St. Paul’s City Charter Commission Seeks to Dismantle Downtown and East Side Neighborhoods – Twin Cities
As a result of the redistricting, could an East Sider like Jane Prince, who represents Ward 7 on the St. Paul City Council and lives in Dayton’s Bluff, suddenly wake up in Ward 2, which is currently represented by Rebecca Noecker?
It’s a question the city’s 13-member charter commission is expected to dodge completely as it hastily considers redrawing ward boundaries before the end of the month. The goal is for the new ward lines to be completed on paper, submitted to City Council and approved by the March 29 statutory deadline.
“There are standards that guide the Charter Commission when redrawing wards, and one of them is population equality,” said St. Paul’s Charter Commission Chairman Brian Alton. , which encourages the public to attend several hearings this month on ward redistricting. “Another is that… the residence of outgoing council members should not be used to determine new ward boundaries.”
Alton acknowledged the timeline is fast — proposed ward boundary maps were still not publicly available Thursday — but the city’s charter commission waited for redrawn state legislative districts and new boundaries. of the enclosure are finalized before digging. process,” he said.
“AS EQUAL AS PRACTICAL”
At St. Paul’s City Hall, a group of 13 volunteers are struggling with a population problem and are trying to beat the clock to make it happen.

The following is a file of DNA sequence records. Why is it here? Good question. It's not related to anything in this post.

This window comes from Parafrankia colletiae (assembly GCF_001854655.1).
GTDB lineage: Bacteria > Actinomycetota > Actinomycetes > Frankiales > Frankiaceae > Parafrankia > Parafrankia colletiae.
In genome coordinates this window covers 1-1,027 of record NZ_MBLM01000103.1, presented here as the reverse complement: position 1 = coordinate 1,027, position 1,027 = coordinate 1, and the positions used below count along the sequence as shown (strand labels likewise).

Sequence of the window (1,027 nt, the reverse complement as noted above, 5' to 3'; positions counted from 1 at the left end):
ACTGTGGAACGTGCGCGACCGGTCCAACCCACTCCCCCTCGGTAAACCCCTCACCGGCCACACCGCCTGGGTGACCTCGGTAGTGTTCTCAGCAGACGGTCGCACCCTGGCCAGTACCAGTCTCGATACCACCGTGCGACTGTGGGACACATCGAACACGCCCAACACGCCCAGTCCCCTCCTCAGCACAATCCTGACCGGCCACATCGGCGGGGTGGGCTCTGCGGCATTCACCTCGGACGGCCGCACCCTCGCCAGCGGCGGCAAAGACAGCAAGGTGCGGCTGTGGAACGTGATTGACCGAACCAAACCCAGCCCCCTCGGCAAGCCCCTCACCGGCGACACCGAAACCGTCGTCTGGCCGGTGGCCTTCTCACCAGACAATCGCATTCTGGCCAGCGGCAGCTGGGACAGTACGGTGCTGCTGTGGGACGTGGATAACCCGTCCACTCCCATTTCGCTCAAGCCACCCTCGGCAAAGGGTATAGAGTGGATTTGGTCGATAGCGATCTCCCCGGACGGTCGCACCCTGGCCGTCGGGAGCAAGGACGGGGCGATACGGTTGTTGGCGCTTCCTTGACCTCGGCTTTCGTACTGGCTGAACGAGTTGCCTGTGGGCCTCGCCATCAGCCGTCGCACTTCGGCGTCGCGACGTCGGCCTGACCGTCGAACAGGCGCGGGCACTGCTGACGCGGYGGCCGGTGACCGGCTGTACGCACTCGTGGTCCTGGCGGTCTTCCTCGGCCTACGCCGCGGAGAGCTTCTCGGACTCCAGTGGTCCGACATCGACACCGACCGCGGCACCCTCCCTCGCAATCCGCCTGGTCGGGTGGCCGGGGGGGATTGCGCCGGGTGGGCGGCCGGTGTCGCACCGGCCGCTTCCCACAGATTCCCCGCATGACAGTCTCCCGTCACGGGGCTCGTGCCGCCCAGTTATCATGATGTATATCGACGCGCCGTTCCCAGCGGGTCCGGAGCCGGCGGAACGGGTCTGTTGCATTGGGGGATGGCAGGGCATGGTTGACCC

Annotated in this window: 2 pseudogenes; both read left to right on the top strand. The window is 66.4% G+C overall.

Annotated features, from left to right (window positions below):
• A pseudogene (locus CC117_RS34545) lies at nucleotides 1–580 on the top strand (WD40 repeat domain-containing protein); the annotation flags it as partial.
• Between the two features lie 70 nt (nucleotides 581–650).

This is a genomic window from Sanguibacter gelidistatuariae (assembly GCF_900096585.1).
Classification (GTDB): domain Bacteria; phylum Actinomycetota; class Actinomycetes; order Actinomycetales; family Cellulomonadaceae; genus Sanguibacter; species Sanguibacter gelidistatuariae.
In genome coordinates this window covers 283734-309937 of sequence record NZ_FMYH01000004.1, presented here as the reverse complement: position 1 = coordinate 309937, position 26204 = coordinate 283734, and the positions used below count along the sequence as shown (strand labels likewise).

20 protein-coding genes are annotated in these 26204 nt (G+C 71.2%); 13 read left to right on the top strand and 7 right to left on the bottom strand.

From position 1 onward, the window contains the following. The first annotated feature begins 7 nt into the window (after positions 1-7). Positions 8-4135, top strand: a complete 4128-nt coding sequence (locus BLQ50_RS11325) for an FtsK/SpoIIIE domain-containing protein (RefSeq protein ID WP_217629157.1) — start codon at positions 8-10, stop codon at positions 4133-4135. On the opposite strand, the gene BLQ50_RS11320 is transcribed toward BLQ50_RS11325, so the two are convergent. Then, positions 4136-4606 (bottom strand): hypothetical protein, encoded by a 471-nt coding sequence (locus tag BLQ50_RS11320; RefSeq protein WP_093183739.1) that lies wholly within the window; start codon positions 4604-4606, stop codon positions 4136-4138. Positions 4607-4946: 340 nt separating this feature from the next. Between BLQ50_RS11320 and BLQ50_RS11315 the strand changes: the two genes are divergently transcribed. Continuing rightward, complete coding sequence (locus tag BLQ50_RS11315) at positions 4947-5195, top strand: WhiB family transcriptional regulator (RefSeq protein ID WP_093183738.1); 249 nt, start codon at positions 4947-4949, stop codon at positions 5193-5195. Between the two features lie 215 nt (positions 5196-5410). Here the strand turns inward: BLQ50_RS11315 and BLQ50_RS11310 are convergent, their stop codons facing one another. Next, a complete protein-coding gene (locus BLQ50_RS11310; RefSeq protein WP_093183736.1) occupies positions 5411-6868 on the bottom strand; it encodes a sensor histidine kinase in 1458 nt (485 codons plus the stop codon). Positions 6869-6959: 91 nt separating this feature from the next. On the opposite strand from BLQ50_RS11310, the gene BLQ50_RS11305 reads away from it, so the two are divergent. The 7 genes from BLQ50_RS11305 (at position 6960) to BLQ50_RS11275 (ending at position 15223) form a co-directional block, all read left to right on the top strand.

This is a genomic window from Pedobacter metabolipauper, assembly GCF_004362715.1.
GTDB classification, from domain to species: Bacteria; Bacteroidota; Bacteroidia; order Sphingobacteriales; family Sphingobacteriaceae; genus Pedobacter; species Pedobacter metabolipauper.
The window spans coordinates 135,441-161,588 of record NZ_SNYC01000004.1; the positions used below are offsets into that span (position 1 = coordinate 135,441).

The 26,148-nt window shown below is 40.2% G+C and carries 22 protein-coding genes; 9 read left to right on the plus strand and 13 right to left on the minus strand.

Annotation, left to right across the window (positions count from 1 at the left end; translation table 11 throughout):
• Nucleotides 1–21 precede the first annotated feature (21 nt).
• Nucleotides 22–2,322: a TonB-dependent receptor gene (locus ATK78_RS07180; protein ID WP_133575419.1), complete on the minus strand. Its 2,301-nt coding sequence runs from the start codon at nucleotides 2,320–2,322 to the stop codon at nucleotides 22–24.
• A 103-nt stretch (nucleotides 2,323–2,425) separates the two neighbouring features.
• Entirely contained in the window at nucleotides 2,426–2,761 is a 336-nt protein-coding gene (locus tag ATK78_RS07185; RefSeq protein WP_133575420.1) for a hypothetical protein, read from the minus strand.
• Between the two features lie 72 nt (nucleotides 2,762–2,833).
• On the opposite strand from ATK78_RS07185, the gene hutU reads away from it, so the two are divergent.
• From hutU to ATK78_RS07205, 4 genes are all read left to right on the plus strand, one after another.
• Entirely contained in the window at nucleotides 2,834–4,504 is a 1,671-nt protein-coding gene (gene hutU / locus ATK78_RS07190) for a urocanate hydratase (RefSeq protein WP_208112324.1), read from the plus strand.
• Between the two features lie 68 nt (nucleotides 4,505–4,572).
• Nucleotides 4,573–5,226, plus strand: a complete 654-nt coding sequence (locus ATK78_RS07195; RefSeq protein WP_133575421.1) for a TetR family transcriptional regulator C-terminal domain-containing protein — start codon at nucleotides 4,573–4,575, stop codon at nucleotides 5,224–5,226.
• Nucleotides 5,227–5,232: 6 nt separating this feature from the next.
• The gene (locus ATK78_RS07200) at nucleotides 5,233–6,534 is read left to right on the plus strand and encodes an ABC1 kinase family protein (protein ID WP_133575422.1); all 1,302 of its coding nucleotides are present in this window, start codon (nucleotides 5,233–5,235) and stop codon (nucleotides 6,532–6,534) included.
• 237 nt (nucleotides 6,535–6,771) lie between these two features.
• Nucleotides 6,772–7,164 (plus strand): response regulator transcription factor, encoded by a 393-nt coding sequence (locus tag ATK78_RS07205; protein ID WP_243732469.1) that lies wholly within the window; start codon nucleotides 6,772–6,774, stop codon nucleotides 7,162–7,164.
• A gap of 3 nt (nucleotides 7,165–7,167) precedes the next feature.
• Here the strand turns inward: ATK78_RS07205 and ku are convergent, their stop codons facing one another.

Each of the city’s seven political wards is represented by a different member of the city council, and each ward must be roughly the same size in terms of membership. According to the latest US censuses, at least three neighborhoods are too big.
By the end of the month, members of the St. Paul’s Charter Commission will likely shrink Ward 2, possibly moving its northern boundary farther south, and make similar adjustments to Wards 6 and 7 on the east side of the city. town. These neighborhoods are each home to at least 45,500–46,600 residents, while the city of approximately 311,000 people averages more than 44,500 residents per neighborhood.
Meanwhile, Ward 1 (Frogtown, Summit-University, Lexington-Hamline, Snelling-Hamline, Union Park) and Ward 3 (Mac-Groveland, Highland Park) fall below the neighborhood average of around 1,200 to 1,500 residents, according to the 2020 decennial census count.
The overall goal of the state law is to redraw ward boundaries so that all seven wards are “as equal as possible,” which the city council has interpreted to mean being within 1% of the population. target (44,500). For practical reasons, this represents a margin of maneuver of more or less 450 people.
Prince said she was watching the work of the charter commission with interest, but could not predict where the new ward lines would fall.
“I think cutting off part of the East Side and putting it downtown doesn’t help people on the East Side,” Prince said Thursday. “It would give them less representation and set back all the work that we’re trying to do in terms of recovery in that part of town.”
The Charter Commission’s redistricting committee met Friday at St. Paul’s City Hall for its first review of current and proposed ward boundaries, as prepared by consultants Park Street Public.
Those maps could be posted online next week, in time for a public hearing at 3 p.m. Tuesday in the city council chambers. Another public hearing will be held at 3 p.m. on Friday, March 11 at the Rondo Library, 461 Dale St. N.
A third hearing, which will be followed by a Charter Committee vote on redistricting, will be held at 3 p.m. on March 16 in Room 40 at St. Paul’s City Hall. The city council is expected to vote on the new ward boundaries by March 23.
Once the town is completed, Ramsey County will redraw its own ward boundaries, a process that could impact the county’s seven-member council.
More information is online at the city’s redistricting site, stpaul.gov/department/city-council/redistricting.